Driving Off Hunger: Food Trucks a New, Popular Arrival in Louisville
LOUISVILLE, KY – As a small crowd of 20-somethings hangs out at Groucho’s, a little bar on Goss Avenue, a brightly painted van pulls up.
“Is anyone hungry?” calls Stanley Chase from an old step van that has been converted into “Morels,” one of several new food trucks serving up gourmet street food across Louisville.
Already established in major cities like Los Angeles and youth-culture capitals like Austin, Texas, and Portland, Ore., and fueled by television shows like Food Network’s “The Great Food Truck Race,” the food truck movement is suddenly kicking the city’s sidewalk cuisine to the next level.
You can buy a brie-and-walnut grilled cheese sandwich from Lil Cheezers or a pizza margherita from MozzaPi. El Rumbon’s Cuban food truck can be found at suburban auto dealerships and authentic Mexican fare at the Las Gorditas trailer stationed at the Eastland Shopping Center in Buechel.
San Diego Sandwich Works sells light sandwiches and wraps downtown out of a brightly painted school bus. And soon, a taco truck cheekily dubbed Holy Mole will hit the circuit.
And while there are restrictions to where these trucks can park and sell food, the city has pledged to work with these entrepreneurs to increase their freedom to set up in commercial zones.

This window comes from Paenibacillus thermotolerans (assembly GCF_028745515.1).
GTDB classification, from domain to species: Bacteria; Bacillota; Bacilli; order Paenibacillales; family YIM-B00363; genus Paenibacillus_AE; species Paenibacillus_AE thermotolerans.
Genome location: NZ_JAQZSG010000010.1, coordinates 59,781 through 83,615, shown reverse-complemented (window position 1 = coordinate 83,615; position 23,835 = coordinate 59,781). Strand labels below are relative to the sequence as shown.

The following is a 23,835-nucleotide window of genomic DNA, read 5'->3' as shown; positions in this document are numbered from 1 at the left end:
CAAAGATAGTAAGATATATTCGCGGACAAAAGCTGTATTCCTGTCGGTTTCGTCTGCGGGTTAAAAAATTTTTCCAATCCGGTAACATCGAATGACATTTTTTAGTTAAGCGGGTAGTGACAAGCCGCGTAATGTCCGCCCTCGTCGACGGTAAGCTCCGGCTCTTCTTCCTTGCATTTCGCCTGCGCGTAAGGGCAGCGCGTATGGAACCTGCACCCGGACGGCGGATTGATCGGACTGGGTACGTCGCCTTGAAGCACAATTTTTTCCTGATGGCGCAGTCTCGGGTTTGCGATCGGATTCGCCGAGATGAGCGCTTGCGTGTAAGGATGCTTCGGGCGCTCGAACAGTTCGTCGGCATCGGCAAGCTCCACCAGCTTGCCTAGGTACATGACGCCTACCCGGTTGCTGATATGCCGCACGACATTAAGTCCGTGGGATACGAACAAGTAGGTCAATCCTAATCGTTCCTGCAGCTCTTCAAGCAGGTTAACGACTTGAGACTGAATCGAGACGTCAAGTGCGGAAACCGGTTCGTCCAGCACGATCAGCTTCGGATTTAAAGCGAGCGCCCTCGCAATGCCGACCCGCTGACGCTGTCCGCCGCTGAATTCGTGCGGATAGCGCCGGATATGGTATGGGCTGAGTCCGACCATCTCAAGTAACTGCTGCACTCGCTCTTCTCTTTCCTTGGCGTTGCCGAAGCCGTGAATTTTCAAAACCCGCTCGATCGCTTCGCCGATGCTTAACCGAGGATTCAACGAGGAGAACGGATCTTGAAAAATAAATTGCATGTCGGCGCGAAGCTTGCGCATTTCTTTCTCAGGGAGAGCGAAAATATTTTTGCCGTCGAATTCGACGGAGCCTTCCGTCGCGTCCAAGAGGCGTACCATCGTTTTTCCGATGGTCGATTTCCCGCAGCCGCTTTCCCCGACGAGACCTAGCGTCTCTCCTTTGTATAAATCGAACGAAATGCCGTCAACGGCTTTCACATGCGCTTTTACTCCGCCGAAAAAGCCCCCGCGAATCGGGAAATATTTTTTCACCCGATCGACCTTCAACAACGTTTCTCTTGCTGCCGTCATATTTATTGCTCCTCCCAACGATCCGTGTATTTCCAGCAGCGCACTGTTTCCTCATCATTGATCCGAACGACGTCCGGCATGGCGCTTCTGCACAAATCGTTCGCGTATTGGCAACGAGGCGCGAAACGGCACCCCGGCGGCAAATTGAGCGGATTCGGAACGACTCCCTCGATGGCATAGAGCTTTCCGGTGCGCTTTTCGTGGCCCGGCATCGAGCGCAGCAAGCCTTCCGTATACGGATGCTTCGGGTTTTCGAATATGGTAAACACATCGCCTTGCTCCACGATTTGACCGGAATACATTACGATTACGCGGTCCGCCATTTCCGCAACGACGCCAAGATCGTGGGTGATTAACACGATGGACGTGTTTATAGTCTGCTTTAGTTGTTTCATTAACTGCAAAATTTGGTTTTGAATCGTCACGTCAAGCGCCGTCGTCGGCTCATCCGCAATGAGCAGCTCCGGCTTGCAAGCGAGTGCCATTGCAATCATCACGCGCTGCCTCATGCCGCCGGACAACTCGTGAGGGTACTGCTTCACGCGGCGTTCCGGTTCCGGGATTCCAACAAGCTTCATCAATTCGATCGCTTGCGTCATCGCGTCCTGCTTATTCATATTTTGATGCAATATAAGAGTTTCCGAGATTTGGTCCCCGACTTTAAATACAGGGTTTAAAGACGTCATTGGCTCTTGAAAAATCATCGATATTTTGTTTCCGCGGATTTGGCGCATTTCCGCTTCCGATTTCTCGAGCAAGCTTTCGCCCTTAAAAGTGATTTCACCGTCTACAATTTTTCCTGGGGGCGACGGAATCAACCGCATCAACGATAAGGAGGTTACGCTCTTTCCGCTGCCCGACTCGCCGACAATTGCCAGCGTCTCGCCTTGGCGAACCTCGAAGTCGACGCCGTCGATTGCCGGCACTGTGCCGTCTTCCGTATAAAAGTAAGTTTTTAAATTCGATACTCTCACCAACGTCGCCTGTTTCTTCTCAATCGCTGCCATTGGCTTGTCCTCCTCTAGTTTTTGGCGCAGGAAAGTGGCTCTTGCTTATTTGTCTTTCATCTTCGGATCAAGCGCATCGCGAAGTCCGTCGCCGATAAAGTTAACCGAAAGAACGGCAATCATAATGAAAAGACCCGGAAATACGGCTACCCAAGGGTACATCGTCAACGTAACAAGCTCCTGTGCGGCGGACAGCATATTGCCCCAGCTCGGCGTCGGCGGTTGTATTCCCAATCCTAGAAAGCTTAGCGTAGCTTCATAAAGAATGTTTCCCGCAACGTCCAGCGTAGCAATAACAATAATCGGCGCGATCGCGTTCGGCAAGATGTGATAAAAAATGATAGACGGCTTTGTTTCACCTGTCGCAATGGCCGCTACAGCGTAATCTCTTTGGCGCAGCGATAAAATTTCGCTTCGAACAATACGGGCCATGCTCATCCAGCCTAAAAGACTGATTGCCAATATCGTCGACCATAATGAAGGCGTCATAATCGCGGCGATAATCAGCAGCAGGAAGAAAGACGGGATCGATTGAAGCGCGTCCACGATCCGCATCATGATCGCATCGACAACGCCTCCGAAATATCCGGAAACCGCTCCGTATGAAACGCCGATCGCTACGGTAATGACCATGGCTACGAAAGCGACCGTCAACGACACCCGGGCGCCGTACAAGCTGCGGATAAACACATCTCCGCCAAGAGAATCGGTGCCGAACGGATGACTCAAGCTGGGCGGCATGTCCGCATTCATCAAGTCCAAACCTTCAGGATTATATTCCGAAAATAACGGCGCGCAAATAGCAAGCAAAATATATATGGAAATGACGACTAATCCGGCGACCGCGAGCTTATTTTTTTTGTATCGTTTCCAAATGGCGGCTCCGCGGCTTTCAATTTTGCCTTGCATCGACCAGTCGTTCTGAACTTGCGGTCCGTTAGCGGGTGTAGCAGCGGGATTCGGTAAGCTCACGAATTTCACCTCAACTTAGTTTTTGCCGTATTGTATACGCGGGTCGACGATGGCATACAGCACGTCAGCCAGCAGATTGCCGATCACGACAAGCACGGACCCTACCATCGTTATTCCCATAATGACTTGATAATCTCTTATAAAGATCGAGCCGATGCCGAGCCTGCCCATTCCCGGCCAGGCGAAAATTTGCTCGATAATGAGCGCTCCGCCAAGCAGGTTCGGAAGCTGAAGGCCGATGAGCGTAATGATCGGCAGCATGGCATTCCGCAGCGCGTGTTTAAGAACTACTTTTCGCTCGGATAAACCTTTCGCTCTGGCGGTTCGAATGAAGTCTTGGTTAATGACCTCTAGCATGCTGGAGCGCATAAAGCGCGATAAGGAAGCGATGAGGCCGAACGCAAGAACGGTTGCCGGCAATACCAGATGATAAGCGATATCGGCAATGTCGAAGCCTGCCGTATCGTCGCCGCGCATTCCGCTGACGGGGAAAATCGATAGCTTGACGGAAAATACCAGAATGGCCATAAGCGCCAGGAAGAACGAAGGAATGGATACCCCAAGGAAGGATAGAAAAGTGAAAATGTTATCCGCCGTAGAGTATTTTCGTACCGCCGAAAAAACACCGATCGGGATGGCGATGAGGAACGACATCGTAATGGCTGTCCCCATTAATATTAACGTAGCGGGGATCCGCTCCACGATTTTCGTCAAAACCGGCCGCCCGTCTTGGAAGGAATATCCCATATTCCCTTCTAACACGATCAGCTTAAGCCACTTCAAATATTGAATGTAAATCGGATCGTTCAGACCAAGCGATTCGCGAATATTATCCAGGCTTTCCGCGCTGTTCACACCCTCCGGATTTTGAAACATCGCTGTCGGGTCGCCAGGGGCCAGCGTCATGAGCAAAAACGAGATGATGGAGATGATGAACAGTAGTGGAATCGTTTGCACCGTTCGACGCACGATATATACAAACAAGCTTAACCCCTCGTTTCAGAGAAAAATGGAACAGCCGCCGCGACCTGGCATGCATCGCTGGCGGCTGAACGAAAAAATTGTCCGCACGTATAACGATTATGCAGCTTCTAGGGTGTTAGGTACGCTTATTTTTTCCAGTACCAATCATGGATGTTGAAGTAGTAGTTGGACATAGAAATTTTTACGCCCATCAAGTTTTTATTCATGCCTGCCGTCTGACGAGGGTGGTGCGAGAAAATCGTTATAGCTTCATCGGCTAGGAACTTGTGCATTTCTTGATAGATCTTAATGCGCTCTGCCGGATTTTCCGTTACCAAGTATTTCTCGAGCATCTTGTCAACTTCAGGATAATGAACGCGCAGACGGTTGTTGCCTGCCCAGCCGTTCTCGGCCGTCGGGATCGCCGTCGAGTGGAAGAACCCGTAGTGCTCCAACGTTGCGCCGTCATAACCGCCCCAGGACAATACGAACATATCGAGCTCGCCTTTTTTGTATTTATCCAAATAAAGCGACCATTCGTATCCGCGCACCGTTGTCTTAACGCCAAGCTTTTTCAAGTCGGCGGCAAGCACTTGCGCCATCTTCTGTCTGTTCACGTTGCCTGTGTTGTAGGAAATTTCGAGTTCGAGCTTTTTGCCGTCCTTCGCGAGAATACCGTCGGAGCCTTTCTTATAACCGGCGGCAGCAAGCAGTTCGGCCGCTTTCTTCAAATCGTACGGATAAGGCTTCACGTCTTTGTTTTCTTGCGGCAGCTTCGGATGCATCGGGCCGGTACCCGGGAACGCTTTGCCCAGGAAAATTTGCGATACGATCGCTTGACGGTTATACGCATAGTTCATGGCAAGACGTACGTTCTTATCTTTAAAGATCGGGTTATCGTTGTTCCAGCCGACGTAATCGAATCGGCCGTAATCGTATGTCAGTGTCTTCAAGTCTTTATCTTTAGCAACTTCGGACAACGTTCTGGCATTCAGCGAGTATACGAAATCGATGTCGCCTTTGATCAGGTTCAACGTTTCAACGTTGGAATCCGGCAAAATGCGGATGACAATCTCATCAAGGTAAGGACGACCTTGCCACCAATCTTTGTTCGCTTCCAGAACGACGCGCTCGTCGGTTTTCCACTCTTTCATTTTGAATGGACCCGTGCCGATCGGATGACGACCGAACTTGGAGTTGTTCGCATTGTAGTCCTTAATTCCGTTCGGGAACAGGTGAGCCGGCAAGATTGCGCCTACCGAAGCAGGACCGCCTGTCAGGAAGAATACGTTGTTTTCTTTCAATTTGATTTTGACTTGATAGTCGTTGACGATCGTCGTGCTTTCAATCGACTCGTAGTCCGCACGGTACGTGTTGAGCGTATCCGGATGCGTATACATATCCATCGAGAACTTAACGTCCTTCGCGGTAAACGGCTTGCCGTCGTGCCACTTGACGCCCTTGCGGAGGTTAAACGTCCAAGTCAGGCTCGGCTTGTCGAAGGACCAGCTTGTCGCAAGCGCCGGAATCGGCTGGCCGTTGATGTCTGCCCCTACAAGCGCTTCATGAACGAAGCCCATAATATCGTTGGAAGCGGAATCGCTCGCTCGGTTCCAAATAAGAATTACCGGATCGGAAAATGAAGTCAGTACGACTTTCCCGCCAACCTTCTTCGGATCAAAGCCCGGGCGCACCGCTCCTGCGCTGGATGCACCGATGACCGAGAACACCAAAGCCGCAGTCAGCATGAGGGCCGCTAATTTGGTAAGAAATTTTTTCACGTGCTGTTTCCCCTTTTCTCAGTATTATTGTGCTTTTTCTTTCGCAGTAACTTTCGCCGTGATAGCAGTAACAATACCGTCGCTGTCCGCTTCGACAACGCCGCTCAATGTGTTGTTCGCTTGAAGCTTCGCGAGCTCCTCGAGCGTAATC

Chase initially dreamed of owning a bricks-and-mortar restaurant, but a stint living in Philadelphia inspired him to take a different road. “There were all these food trucks there, and I started wondering how much that would cost instead,” he said.
Rather than spend decades trying to raise “hundreds of thousands of dollars to open a restaurant,” Chase turned to the online funding platform Kickstarter, which helped him rally the community around the idea and raise $13,000 to get rolling. He also took out a small loan for his vegan operation — which he expects to pay off within a year.
On a slow, winding road
While food trucks have exploded elsewhere, they’ve been relatively slow to catch on in Louisville, in part because of a complex web of conflicting state and city regulations that weren’t designed with modern food truck operations in mind.